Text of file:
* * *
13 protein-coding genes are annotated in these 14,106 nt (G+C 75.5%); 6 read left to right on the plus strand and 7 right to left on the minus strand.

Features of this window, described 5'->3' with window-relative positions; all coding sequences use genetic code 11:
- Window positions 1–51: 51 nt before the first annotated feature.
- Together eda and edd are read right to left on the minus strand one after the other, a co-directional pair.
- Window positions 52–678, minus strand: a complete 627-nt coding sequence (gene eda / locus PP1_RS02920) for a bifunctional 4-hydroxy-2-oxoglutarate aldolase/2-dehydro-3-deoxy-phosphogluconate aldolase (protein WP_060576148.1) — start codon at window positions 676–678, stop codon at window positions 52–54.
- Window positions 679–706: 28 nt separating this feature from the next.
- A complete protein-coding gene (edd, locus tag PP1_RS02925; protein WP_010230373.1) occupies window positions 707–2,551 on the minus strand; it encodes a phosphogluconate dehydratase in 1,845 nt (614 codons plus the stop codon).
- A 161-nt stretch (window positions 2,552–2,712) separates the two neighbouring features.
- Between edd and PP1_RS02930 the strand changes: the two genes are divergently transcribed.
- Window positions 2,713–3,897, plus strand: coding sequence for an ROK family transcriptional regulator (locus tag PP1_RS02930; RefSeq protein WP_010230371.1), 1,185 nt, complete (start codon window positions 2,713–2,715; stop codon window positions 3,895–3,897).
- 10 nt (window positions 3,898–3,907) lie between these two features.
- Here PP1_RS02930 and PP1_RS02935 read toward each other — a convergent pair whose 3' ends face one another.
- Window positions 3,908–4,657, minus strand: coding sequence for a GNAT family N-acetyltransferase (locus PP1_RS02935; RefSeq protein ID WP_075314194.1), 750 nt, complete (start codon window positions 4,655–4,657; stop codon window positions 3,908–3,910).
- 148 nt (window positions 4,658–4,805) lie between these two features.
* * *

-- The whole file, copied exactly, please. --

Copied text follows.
13 protein-coding genes are annotated in these 14,106 nt (G+C 75.5%); 6 read left to right on the plus strand and 7 right to left on the minus strand.

Features of this window, described 5'->3' with window-relative positions; all coding sequences use genetic code 11:
- Window positions 1–51: 51 nt before the first annotated feature.
- Together eda and edd are read right to left on the minus strand one after the other, a co-directional pair.
- Window positions 52–678, minus strand: a complete 627-nt coding sequence (gene eda / locus PP1_RS02920) for a bifunctional 4-hydroxy-2-oxoglutarate aldolase/2-dehydro-3-deoxy-phosphogluconate aldolase (protein WP_060576148.1) — start codon at window positions 676–678, stop codon at window positions 52–54.
- Window positions 679–706: 28 nt separating this feature from the next.
- A complete protein-coding gene (edd, locus tag PP1_RS02925; protein WP_010230373.1) occupies window positions 707–2,551 on the minus strand; it encodes a phosphogluconate dehydratase in 1,845 nt (614 codons plus the stop codon).
- A 161-nt stretch (window positions 2,552–2,712) separates the two neighbouring features.
- Between edd and PP1_RS02930 the strand changes: the two genes are divergently transcribed.
- Window positions 2,713–3,897, plus strand: coding sequence for an ROK family transcriptional regulator (locus tag PP1_RS02930; RefSeq protein WP_010230371.1), 1,185 nt, complete (start codon window positions 2,713–2,715; stop codon window positions 3,895–3,897).
- 10 nt (window positions 3,898–3,907) lie between these two features.
- Here PP1_RS02930 and PP1_RS02935 read toward each other — a convergent pair whose 3' ends face one another.
- Window positions 3,908–4,657, minus strand: coding sequence for a GNAT family N-acetyltransferase (locus PP1_RS02935; RefSeq protein ID WP_075314194.1), 750 nt, complete (start codon window positions 4,655–4,657; stop codon window positions 3,908–3,910).
- 148 nt (window positions 4,658–4,805) lie between these two features.